Think, Texas is a weekly column about Texas history: from the arrival of indigenous people to the rise of the republic and the never-ending evolution of a state like no other.
The first fat book that I read — cover to cover virtually in one sitting — was my seventh-grade Texas history textbook. I was transfixed. This was history unspooled on land that I knew, involving families whose descendants I could meet.
Right away, I pestered my indulgent parents to load the six kids into the back of the 1959 Plymouth station wagon in order to visit the sacred historical settings for the textbook’s tales.
I later learned that there was much more to Texas history — not all of it admirable by a long shot, and told by many, sometimes ignored or suppressed voices — than what was told to seventh graders in 1965.
But it was a start. For the rest of my life, I encountered history all around me.
It fired me up, for instance, to know that Surfside Beach, where my family has returned every year for short vacations since the early 1960s, was once, as Old Velasco, the capital of the Republic of Texas. No trace remains.
My family didn’t wonder why, since we had witnessed up-close the fury that powerful hurricanes can visit on Texas’ barrier islands.
After seventh grade, I took every history course that my schools in Houston and Austin offered — and that I could fit into my course schedule. My master’s thesis and doctoral dissertation were histories of theater in Texas. Back then, college friends and I road-tripped to distant towns to find old opera houses and other performance halls to survey, along with archives — all paper back then — to search for scraps of memories about this Texas topic.
It didn’t stop there.
For the past 30 years, I’ve written about our region’s people, places, culture and history for the Austin American-Statesman. Some of my better history columns have been collected into three books, "Indelible Austin: Vols. 1-3," published by Waterloo Press.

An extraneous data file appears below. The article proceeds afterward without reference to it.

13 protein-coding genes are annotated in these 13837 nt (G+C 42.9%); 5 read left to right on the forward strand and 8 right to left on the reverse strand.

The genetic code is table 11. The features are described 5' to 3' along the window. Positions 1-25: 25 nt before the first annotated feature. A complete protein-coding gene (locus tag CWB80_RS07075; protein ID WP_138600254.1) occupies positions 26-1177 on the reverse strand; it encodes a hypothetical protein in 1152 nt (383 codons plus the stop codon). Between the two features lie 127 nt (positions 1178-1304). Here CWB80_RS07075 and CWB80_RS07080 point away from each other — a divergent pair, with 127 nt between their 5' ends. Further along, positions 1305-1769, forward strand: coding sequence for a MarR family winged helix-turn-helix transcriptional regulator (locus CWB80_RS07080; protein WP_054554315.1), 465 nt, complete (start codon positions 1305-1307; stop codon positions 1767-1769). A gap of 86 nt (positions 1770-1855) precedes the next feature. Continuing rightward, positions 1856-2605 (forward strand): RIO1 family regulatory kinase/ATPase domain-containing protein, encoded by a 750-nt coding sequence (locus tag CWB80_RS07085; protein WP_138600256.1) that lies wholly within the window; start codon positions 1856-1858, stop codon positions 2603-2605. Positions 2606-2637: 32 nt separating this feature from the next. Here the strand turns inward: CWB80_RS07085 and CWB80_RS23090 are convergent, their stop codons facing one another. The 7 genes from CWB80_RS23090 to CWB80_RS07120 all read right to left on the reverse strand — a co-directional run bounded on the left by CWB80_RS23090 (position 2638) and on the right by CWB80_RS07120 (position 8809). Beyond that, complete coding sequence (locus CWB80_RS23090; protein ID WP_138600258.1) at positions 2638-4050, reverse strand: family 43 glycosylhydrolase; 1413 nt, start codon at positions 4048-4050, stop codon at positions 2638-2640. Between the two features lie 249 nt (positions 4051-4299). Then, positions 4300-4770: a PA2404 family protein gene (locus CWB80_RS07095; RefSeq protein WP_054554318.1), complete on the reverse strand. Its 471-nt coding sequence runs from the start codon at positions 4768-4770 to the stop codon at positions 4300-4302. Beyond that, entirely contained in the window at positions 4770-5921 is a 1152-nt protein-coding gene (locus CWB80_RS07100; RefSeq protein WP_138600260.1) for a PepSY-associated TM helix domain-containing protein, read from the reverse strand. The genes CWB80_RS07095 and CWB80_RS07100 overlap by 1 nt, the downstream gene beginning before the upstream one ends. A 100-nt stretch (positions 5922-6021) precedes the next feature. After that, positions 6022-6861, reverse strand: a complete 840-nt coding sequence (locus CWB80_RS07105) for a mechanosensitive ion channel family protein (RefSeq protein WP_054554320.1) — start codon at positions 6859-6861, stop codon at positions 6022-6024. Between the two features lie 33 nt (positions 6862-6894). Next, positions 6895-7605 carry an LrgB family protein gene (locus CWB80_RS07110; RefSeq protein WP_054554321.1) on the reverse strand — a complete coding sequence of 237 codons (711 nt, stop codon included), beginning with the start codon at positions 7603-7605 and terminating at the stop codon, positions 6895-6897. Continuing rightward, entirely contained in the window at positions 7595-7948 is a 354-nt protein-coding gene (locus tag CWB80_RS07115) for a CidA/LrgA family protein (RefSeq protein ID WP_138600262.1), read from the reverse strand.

I discovered even more about our state during 10 glorious years: A buddy and I traced all 50 Texas rivers from their sources to their mouths, or vice versa, by car, on foot and sometimes in the water. We lost count of the number of eateries, parks, local history museums, historical markers, county courthouses, novelty attractions and loquacious locals we encountered along the way.
We never lost our abiding awe of the state.
I share this enthusiasm because I’m thrilled to introduce Think, Texas, a free, weekly digital newsletter about Texas history shared with our friends at other Texas newspapers in our company, who will contribute their own Hometown Histories.
Sign up for the newsletter here.
Each week, we’ll dole out fun facts, serious narratives and Texas titles — a lot has been written about Texas, and we’ll steer you to the best books.
You’ll be a big part of the conversation through our "Reader Rewind" audio series. We also plan a regular history podcast.
So send us your questions and comments as well as your personal encounters with Texas history to firstname.lastname@example.org. The state, after all, is made up of Texans, and every story we hear expands the mosaic of our understanding.